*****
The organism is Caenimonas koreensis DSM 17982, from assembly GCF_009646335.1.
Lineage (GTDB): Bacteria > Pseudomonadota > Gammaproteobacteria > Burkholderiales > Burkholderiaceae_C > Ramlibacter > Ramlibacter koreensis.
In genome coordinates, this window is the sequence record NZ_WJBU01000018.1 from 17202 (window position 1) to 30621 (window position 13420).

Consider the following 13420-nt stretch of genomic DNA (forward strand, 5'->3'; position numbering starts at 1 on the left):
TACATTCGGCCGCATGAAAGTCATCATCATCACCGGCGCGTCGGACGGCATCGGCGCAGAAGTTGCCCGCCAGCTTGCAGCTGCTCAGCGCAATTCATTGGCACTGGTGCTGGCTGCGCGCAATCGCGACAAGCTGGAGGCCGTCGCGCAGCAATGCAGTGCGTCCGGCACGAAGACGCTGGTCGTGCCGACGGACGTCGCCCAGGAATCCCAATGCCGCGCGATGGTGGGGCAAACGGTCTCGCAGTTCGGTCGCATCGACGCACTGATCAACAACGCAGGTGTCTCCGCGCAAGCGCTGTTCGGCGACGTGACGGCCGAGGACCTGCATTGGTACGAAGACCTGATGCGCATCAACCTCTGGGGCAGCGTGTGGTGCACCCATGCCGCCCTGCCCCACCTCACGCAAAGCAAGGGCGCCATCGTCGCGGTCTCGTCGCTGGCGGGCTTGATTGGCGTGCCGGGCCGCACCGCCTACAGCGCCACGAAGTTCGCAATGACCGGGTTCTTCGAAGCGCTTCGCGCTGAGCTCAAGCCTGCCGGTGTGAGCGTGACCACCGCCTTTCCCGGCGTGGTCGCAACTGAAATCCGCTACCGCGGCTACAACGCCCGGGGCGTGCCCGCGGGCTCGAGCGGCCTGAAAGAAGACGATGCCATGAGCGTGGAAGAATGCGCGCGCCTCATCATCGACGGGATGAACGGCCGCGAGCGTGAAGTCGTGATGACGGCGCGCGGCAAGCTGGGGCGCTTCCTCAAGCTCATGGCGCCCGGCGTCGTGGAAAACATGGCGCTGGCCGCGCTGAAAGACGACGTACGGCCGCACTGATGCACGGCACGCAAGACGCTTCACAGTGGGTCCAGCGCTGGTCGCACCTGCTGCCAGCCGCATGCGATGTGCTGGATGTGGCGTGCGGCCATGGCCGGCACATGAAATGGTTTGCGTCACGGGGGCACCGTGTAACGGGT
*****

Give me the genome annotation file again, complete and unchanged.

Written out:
The organism is Caenimonas koreensis DSM 17982, from assembly GCF_009646335.1.
Lineage (GTDB): Bacteria > Pseudomonadota > Gammaproteobacteria > Burkholderiales > Burkholderiaceae_C > Ramlibacter > Ramlibacter koreensis.
In genome coordinates, this window is the sequence record NZ_WJBU01000018.1 from 17202 (window position 1) to 30621 (window position 13420).

Consider the following 13420-nt stretch of genomic DNA (forward strand, 5'->3'; position numbering starts at 1 on the left):
TACATTCGGCCGCATGAAAGTCATCATCATCACCGGCGCGTCGGACGGCATCGGCGCAGAAGTTGCCCGCCAGCTTGCAGCTGCTCAGCGCAATTCATTGGCACTGGTGCTGGCTGCGCGCAATCGCGACAAGCTGGAGGCCGTCGCGCAGCAATGCAGTGCGTCCGGCACGAAGACGCTGGTCGTGCCGACGGACGTCGCCCAGGAATCCCAATGCCGCGCGATGGTGGGGCAAACGGTCTCGCAGTTCGGTCGCATCGACGCACTGATCAACAACGCAGGTGTCTCCGCGCAAGCGCTGTTCGGCGACGTGACGGCCGAGGACCTGCATTGGTACGAAGACCTGATGCGCATCAACCTCTGGGGCAGCGTGTGGTGCACCCATGCCGCCCTGCCCCACCTCACGCAAAGCAAGGGCGCCATCGTCGCGGTCTCGTCGCTGGCGGGCTTGATTGGCGTGCCGGGCCGCACCGCCTACAGCGCCACGAAGTTCGCAATGACCGGGTTCTTCGAAGCGCTTCGCGCTGAGCTCAAGCCTGCCGGTGTGAGCGTGACCACCGCCTTTCCCGGCGTGGTCGCAACTGAAATCCGCTACCGCGGCTACAACGCCCGGGGCGTGCCCGCGGGCTCGAGCGGCCTGAAAGAAGACGATGCCATGAGCGTGGAAGAATGCGCGCGCCTCATCATCGACGGGATGAACGGCCGCGAGCGTGAAGTCGTGATGACGGCGCGCGGCAAGCTGGGGCGCTTCCTCAAGCTCATGGCGCCCGGCGTCGTGGAAAACATGGCGCTGGCCGCGCTGAAAGACGACGTACGGCCGCACTGATGCACGGCACGCAAGACGCTTCACAGTGGGTCCAGCGCTGGTCGCACCTGCTGCCAGCCGCATGCGATGTGCTGGATGTGGCGTGCGGCCATGGCCGGCACATGAAATGGTTTGCGTCACGGGGGCACCGTGTAACGGGT